To crate or not to crate…that may be a question running through your head. Well, I for one, say crate. 100%.
Bringing a new puppy or older rescue dog into your home is an exciting undertaking. One in which you will be providing leadership, boundaries, coaching and friendship to your new animal companion so starting off on the right foot through training, management and proper socialization is the key to developing a relationship that is healthy for both you and your dog. Crate training your dog is very beneficial in the beginning (and longer) stages in your relationship.
Dogs naturally gravitate to confined spaces, den-like areas, for a sense of security and comfort. Have you noticed your “goodest of bois” opting to relax underneath your couch or in the corner nook of your room when resting? A crate can provide a safe and secure area for your dog to be in, and give you a piece of mind that fiddo isn’t chewing up your grandma’s cashmere blanket.
Crates come in a few different varieties: wire, covered and industrial. Every dog varies on what crate works best for them – wire crates that come with a divider and have two different entries are good for most companion dogs who are not prone to trying to exit their crate when not appropriate. You can purchase one size for the life of your dog, use the divider portion when they are puppies to ensure they will not have accidents in too large of a space, and then slowly increase the room in their crate when they have full bladder control. If you have a high drive, working dog or a dog with anxiety issues a heavy duty crate such as Ruff Land Kennels are best. If you have a dog who does better when their crate is covered, yet tend to mouth a blanket or other covering a $70 plastic covered crate could fit your needs best.
Inadequate management of puppies and new rescue dogs causes the majority of behavioral issues dog owners face on a day to day basis. Crate training your dog to help aid in the process of raising a well balanced canine is one that will reap rewards for a lifetime.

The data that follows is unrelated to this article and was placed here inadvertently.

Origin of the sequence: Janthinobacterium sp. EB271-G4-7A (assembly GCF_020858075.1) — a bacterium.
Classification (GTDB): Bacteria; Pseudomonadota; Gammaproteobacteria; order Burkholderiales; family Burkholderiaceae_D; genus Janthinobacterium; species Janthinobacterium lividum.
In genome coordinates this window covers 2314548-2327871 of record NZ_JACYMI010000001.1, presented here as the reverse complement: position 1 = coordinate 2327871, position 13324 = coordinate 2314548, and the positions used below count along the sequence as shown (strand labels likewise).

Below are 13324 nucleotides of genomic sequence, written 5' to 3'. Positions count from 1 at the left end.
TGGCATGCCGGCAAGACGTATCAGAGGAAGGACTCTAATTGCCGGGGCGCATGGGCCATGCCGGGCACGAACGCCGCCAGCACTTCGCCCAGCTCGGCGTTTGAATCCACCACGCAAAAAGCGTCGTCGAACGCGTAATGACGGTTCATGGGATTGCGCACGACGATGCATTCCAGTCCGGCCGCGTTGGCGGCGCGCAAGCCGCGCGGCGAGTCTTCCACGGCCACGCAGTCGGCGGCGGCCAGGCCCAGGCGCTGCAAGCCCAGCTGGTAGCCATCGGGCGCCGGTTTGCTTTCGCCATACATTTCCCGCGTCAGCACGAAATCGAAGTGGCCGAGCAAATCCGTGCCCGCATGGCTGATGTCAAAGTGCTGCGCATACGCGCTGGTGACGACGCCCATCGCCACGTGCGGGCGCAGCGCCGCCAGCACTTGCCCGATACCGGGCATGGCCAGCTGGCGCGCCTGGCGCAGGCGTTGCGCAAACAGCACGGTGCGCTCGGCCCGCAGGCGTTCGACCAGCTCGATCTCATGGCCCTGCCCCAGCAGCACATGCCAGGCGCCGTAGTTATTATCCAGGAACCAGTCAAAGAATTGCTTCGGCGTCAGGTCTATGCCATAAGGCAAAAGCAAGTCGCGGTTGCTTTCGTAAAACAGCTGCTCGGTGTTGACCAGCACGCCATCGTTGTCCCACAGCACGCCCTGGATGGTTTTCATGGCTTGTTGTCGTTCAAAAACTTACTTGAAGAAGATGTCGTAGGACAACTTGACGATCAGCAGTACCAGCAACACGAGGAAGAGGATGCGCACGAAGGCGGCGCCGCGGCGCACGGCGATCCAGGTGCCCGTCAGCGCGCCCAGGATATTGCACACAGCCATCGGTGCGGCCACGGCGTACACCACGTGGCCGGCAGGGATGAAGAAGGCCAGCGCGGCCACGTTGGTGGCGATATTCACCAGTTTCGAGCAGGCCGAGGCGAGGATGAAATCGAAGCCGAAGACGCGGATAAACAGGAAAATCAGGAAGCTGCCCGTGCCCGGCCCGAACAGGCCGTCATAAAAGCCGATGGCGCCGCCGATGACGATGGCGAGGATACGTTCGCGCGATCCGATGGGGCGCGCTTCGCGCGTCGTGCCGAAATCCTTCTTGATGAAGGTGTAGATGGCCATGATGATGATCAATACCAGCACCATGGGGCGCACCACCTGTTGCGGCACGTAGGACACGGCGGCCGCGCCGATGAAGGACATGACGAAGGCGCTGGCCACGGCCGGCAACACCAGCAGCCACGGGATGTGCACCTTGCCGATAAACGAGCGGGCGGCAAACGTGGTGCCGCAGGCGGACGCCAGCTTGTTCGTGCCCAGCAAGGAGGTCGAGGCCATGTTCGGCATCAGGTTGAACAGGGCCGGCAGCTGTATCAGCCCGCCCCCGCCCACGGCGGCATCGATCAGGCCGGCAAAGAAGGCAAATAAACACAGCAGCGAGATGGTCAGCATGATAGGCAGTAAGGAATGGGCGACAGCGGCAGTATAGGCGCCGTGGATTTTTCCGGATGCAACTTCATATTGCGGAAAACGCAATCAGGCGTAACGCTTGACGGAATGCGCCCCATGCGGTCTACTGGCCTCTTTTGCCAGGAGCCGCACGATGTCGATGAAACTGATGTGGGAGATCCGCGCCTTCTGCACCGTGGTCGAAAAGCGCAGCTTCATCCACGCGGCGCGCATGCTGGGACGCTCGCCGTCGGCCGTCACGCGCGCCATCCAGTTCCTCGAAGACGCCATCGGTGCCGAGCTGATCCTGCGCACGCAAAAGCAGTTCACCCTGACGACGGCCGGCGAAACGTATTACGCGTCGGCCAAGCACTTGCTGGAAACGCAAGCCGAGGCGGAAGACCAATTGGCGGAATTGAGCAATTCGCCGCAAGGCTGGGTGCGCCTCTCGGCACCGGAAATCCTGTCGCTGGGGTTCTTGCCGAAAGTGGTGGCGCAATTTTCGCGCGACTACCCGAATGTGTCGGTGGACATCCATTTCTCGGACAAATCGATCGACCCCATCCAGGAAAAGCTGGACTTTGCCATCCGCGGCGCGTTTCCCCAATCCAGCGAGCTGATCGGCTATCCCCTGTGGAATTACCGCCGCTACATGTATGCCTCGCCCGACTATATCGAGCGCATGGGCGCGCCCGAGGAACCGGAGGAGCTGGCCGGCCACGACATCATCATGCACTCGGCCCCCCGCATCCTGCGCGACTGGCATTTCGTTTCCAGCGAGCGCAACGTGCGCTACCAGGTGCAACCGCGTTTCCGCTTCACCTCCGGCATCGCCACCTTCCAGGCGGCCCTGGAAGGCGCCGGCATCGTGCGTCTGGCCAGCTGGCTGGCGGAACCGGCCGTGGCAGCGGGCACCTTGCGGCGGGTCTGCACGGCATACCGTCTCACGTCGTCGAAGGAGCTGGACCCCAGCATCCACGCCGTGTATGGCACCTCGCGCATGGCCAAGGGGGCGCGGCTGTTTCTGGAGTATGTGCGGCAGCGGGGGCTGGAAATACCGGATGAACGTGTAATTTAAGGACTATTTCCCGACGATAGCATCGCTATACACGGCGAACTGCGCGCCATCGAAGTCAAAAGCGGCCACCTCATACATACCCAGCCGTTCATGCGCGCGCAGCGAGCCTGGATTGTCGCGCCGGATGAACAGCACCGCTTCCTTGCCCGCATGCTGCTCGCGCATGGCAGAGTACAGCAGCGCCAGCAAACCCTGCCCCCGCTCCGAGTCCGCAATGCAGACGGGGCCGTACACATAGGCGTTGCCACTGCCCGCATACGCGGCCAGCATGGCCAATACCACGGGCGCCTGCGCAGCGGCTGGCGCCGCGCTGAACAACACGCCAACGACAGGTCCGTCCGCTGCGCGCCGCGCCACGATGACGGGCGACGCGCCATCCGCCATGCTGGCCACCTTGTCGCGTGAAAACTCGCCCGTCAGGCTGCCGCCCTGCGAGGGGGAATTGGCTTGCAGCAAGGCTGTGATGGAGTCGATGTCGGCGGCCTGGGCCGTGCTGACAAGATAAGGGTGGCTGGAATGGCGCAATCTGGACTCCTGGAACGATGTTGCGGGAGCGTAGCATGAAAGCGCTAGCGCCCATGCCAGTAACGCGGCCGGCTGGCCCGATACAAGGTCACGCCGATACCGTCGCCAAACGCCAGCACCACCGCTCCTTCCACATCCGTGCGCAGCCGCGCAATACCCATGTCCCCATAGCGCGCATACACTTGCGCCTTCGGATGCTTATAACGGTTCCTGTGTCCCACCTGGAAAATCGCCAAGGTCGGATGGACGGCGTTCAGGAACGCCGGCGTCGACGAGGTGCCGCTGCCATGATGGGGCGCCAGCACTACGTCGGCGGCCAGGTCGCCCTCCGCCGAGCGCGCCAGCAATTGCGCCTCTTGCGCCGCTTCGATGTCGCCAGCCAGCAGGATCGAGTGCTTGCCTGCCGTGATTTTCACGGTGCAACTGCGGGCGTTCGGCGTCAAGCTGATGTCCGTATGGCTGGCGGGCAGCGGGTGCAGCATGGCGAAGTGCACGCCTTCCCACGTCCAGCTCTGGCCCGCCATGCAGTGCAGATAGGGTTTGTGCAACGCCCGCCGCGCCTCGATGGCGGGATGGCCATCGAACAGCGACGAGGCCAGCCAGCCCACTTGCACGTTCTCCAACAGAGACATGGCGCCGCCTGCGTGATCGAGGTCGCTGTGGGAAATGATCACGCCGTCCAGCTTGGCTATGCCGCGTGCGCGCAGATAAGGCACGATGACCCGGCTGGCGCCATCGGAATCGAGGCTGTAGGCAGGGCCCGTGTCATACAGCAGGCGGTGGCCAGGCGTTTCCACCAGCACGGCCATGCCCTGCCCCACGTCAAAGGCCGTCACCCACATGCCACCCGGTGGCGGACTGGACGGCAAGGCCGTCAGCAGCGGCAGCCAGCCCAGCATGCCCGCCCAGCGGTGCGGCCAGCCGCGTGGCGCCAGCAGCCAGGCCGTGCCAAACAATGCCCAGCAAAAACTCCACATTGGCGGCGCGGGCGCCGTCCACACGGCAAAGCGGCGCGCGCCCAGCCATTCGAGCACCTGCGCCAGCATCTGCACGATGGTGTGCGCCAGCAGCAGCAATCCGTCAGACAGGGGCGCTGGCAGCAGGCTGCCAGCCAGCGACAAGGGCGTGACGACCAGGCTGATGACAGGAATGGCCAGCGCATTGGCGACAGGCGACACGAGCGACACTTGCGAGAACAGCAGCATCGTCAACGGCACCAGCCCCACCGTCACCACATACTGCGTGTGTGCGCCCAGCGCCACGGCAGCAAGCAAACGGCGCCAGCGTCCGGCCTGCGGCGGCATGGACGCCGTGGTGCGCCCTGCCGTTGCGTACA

Do not view the crate as a punishment. Make it a good space for your dog by being consistent with it’s use after training sessions when your pup is already tired and needs a relaxing spot to absorb what was learned (memory consolidation), also work on shaping this behavior (when you aren’t going to close them in the crate) with your clicker and food as a training session, feed the rest of their meal in the crate, as well as high value rewards (kong stuffed with treats and frozen peanut butter) and definitely do not use it as a punishment after your dog did something bad.
Imagine an 8 week old human infant..would you ever imagine coming home and putting it on the floor to have access to your whole home? Oh heck no. Yet we do this with a whole different species than us on the regular with our dogs. An excited owner gets a new 8 week old puppy who has seen nothing but the area it was raised in, or rescues a dog who has had a few different homes and unsure of its background and then allows it total freedom of their home. This is where housebreaking can take longer than it should, counters are sure to be surfed, cords to be ate and family members to be bit at…all situations that can be managed properly if you put in a little effort and consistency in your dog’s management through training, tethering and crate training.
-Katrina Kensington, @keendog.katrina